The Downhill Effect
We value approaching our work with sound data and research that supports our actions. As we grow and mature as an organization there is an increasing need to be engaged with academic work that guides our decision making process. We have become an organization that seeks opportunities to be involved in research. This led us back to India.
We had found that the impact of human trafficking and exploitation in Northeast India was impacting children and families. We had learned that many of them were trafficked out of thier rural settings into the large megacities. One of our board members, Ben Corey, is currently pursuing his doctoral degree in inter-cultural studies at Fuller Seminary. His study is focusing on developing human trafficking prevention strategies for the north east. What we learned while doing this field work opened our eyes to a more heinous situation than we could imagine.
Mumbai is a city a twenty million. It is a true megacity and it's size is difficult to explain. The depth of it's poverty is contrasted by the impressive building boom that sends skyscrapers into the sky everywhere you travel. We were in Mumbai to gain a better understanding of how women and children from the northeast ended up in the brothels of Mumbai. We were told that there were 70,000 sex workers in the Mumbai region and many of them came from away.
We were able to interview ten women who were actively living in and working inthe brothels. They were deplorable conditions. All of them came from poor communities far from Mumbai. We were told that all of the were illiterate. Their stories were earily similar. These were young wives in rural villages who had had children at which point their husbands would leave them. In this culture of shame they often were left to fend for themselves to survive and provide for thier chidren.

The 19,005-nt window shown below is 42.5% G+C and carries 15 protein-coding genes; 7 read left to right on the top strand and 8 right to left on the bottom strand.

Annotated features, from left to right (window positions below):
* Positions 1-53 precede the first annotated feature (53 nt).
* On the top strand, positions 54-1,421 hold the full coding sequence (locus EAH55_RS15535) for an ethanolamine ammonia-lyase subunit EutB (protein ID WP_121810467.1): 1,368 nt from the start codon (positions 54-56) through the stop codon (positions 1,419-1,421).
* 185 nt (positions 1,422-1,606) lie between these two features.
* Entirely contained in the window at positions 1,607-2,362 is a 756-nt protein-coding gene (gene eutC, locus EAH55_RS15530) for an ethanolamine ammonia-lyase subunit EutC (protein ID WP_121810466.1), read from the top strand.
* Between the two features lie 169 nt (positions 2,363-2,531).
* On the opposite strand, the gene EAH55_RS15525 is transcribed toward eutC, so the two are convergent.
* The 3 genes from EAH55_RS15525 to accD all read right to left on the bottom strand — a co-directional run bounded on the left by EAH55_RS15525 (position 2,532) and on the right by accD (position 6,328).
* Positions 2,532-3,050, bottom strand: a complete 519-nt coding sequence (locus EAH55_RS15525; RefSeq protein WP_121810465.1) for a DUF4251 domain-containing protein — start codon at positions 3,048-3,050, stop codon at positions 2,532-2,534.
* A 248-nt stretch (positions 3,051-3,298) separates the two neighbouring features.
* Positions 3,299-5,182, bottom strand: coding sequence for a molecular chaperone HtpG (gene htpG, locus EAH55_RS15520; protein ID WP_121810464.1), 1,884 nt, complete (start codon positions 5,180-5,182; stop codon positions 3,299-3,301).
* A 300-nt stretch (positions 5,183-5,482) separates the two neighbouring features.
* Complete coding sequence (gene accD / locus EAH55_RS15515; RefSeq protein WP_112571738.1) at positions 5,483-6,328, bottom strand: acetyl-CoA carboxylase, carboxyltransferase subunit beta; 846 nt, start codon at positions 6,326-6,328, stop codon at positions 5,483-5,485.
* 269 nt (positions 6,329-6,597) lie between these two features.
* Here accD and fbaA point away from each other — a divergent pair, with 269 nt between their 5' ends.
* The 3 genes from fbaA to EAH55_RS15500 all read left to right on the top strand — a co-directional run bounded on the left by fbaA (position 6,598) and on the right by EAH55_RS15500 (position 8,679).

They would recieve offers of employment in the city only to find that they were sold into the brothel. This bondage was tied to debt and the shame of this life penetrated deep into thier souls. Thier stories were hard to hear and left a burden of sadness that will forever impact our efforts. What came next tore our hearts even deeper as we realized the true impact of the these trafficked mothers and their chidlren...
Each of these women had children. Children that lived in the brothels with them. Children that they desperately tried to keep safe, fed and alive. We spent time in a daycare center run for the distinct purpose of giving the children a meal, education and a safe alternative to the street in the slums. This heartbreaking reality was that with human trafficking to the sex trade came the children of the brothels.
This harsh reality was everyday life for children. A life marked not only by living in the slums but also by living within the brothels. A brothel is stall, not an apartment. It is a bed with a small space underneath where children would sleep or be drugged while thier mother "worked". It is a desperate act to ensure that your child does not starve yet we realize that many will not understand this.
It is difficult to describe this tragedy. It is more difficult to impact it. We are burdened by this reality and will fight to find a way to help. These kids are just like our own. They laugh and play. They are silly and sometimes they are sassy. The truth is that their own hope is tied to the bondage of their mothers and the mothers are the only ones who care...
What are you willing to do to help the children of the brothels?